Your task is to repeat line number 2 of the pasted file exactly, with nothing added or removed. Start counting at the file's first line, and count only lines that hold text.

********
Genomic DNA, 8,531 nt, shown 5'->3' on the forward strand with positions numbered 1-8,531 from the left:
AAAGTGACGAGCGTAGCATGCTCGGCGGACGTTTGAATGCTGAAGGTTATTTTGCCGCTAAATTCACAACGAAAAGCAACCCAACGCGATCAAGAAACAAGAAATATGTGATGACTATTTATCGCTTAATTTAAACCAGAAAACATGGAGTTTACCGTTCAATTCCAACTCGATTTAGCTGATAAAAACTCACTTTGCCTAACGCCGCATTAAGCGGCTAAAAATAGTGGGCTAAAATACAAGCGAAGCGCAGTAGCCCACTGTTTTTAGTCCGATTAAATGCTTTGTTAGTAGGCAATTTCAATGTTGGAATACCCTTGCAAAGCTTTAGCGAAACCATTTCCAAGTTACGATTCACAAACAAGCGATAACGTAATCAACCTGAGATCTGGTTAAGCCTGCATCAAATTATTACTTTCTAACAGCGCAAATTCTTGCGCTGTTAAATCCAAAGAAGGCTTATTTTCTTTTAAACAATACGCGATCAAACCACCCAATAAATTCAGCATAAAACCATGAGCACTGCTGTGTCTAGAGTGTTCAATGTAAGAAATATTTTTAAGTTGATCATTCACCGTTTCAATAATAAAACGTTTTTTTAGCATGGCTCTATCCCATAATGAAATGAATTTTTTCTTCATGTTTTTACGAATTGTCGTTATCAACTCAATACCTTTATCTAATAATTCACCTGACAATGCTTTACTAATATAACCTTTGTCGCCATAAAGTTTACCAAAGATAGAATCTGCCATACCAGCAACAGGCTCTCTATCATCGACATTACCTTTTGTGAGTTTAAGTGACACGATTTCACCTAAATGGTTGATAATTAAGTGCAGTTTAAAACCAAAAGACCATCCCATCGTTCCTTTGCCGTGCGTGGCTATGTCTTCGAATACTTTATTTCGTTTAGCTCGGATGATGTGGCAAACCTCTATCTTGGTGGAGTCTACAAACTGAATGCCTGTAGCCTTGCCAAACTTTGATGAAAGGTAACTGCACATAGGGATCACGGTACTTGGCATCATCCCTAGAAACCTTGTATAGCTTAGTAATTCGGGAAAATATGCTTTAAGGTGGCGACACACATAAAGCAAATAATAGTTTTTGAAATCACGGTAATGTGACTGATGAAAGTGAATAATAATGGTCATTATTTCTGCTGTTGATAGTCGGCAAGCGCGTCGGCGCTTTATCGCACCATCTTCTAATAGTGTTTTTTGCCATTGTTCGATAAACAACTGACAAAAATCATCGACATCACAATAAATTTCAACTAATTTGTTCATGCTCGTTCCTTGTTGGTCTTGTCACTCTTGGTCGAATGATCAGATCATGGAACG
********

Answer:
AAAGTGACGAGCGTAGCATGCTCGGCGGACGTTTGAATGCTGAAGGTTATTTTGCCGCTAAATTCACAACGAAAAGCAACCCAACGCGATCAAGAAACAAGAAATATGTGATGACTATTTATCGCTTAATTTAAACCAGAAAACATGGAGTTTACCGTTCAATTCCAACTCGATTTAGCTGATAAAAACTCACTTTGCCTAACGCCGCATTAAGCGGCTAAAAATAGTGGGCTAAAATACAAGCGAAGCGCAGTAGCCCACTGTTTTTAGTCCGATTAAATGCTTTGTTAGTAGGCAATTTCAATGTTGGAATACCCTTGCAAAGCTTTAGCGAAACCATTTCCAAGTTACGATTCACAAACAAGCGATAACGTAATCAACCTGAGATCTGGTTAAGCCTGCATCAAATTATTACTTTCTAACAGCGCAAATTCTTGCGCTGTTAAATCCAAAGAAGGCTTATTTTCTTTTAAACAATACGCGATCAAACCACCCAATAAATTCAGCATAAAACCATGAGCACTGCTGTGTCTAGAGTGTTCAATGTAAGAAATATTTTTAAGTTGATCATTCACCGTTTCAATAATAAAACGTTTTTTTAGCATGGCTCTATCCCATAATGAAATGAATTTTTTCTTCATGTTTTTACGAATTGTCGTTATCAACTCAATACCTTTATCTAATAATTCACCTGACAATGCTTTACTAATATAACCTTTGTCGCCATAAAGTTTACCAAAGATAGAATCTGCCATACCAGCAACAGGCTCTCTATCATCGACATTACCTTTTGTGAGTTTAAGTGACACGATTTCACCTAAATGGTTGATAATTAAGTGCAGTTTAAAACCAAAAGACCATCCCATCGTTCCTTTGCCGTGCGTGGCTATGTCTTCGAATACTTTATTTCGTTTAGCTCGGATGATGTGGCAAACCTCTATCTTGGTGGAGTCTACAAACTGAATGCCTGTAGCCTTGCCAAACTTTGATGAAAGGTAACTGCACATAGGGATCACGGTACTTGGCATCATCCCTAGAAACCTTGTATAGCTTAGTAATTCGGGAAAATATGCTTTAAGGTGGCGACACACATAAAGCAAATAATAGTTTTTGAAATCACGGTAATGTGACTGATGAAAGTGAATAATAATGGTCATTATTTCTGCTGTTGATAGTCGGCAAGCGCGTCGGCGCTTTATCGCACCATCTTCTAATAGTGTTTTTTGCCATTGTTCGATAAACAACTGACAAAAATCATCGACATCACAATAAATTTCAACTAATTTGTTCATGCTCGTTCCTTGTTGGTCTTGTCACTCTTGGTCGAATGATCAGATCATGGAACG